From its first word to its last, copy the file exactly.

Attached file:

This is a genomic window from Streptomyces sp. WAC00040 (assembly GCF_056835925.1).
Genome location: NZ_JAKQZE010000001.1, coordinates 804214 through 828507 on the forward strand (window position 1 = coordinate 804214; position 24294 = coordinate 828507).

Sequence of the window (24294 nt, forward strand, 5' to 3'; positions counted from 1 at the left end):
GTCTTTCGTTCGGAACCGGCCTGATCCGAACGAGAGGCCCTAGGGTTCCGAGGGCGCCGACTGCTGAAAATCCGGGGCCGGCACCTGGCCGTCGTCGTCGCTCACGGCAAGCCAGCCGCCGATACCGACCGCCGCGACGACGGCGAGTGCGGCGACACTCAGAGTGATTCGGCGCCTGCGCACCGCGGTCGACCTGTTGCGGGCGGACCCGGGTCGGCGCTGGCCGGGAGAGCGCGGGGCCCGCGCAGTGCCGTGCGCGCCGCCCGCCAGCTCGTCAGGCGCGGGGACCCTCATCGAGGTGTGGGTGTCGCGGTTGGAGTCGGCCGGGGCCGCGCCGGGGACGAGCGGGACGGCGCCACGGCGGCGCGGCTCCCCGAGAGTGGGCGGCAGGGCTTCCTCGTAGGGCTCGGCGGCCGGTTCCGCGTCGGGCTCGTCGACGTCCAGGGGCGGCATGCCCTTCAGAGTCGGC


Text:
This is a genomic window from Streptomyces sp. WAC00040 (assembly GCF_056835925.1).
Genome location: NZ_JAKQZE010000001.1, coordinates 804214 through 828507 on the forward strand (window position 1 = coordinate 804214; position 24294 = coordinate 828507).

Sequence of the window (24294 nt, forward strand, 5' to 3'; positions counted from 1 at the left end):
GTCTTTCGTTCGGAACCGGCCTGATCCGAACGAGAGGCCCTAGGGTTCCGAGGGCGCCGACTGCTGAAAATCCGGGGCCGGCACCTGGCCGTCGTCGTCGCTCACGGCAAGCCAGCCGCCGATACCGACCGCCGCGACGACGGCGAGTGCGGCGACACTCAGAGTGATTCGGCGCCTGCGCACCGCGGTCGACCTGTTGCGGGCGGACCCGGGTCGGCGCTGGCCGGGAGAGCGCGGGGCCCGCGCAGTGCCGTGCGCGCCGCCCGCCAGCTCGTCAGGCGCGGGGACCCTCATCGAGGTGTGGGTGTCGCGGTTGGAGTCGGCCGGGGCCGCGCCGGGGACGAGCGGGACGGCGCCACGGCGGCGCGGCTCCCCGAGAGTGGGCGGCAGGGCTTCCTCGTAGGGCTCGGCGGCCGGTTCCGCGTCGGGCTCGTCGACGTCCAGGGGCGGCATGCCCTTCAGAGTCGGC